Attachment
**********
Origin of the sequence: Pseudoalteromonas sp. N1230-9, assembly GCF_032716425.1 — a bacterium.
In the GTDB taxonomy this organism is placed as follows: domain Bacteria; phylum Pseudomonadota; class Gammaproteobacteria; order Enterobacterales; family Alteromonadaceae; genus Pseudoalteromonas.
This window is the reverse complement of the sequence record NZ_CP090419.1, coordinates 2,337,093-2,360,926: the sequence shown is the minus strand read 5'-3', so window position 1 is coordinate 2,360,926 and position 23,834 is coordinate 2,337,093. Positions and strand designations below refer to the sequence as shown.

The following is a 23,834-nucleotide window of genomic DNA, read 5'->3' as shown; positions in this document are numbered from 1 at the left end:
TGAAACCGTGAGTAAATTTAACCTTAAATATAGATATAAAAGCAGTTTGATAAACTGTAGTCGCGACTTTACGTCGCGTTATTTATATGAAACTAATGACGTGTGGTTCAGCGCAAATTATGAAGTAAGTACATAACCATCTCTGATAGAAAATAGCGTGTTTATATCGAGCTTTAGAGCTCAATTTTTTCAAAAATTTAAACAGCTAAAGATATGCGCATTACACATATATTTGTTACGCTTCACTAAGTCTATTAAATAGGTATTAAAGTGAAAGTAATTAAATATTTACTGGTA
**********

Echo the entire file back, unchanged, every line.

Origin of the sequence: Pseudoalteromonas sp. N1230-9, assembly GCF_032716425.1 — a bacterium.
In the GTDB taxonomy this organism is placed as follows: domain Bacteria; phylum Pseudomonadota; class Gammaproteobacteria; order Enterobacterales; family Alteromonadaceae; genus Pseudoalteromonas.
This window is the reverse complement of the sequence record NZ_CP090419.1, coordinates 2,337,093-2,360,926: the sequence shown is the minus strand read 5'-3', so window position 1 is coordinate 2,360,926 and position 23,834 is coordinate 2,337,093. Positions and strand designations below refer to the sequence as shown.

The following is a 23,834-nucleotide window of genomic DNA, read 5'->3' as shown; positions in this document are numbered from 1 at the left end:
TGAAACCGTGAGTAAATTTAACCTTAAATATAGATATAAAAGCAGTTTGATAAACTGTAGTCGCGACTTTACGTCGCGTTATTTATATGAAACTAATGACGTGTGGTTCAGCGCAAATTATGAAGTAAGTACATAACCATCTCTGATAGAAAATAGCGTGTTTATATCGAGCTTTAGAGCTCAATTTTTTCAAAAATTTAAACAGCTAAAGATATGCGCATTACACATATATTTGTTACGCTTCACTAAGTCTATTAAATAGGTATTAAAGTGAAAGTAATTAAATATTTACTGGTA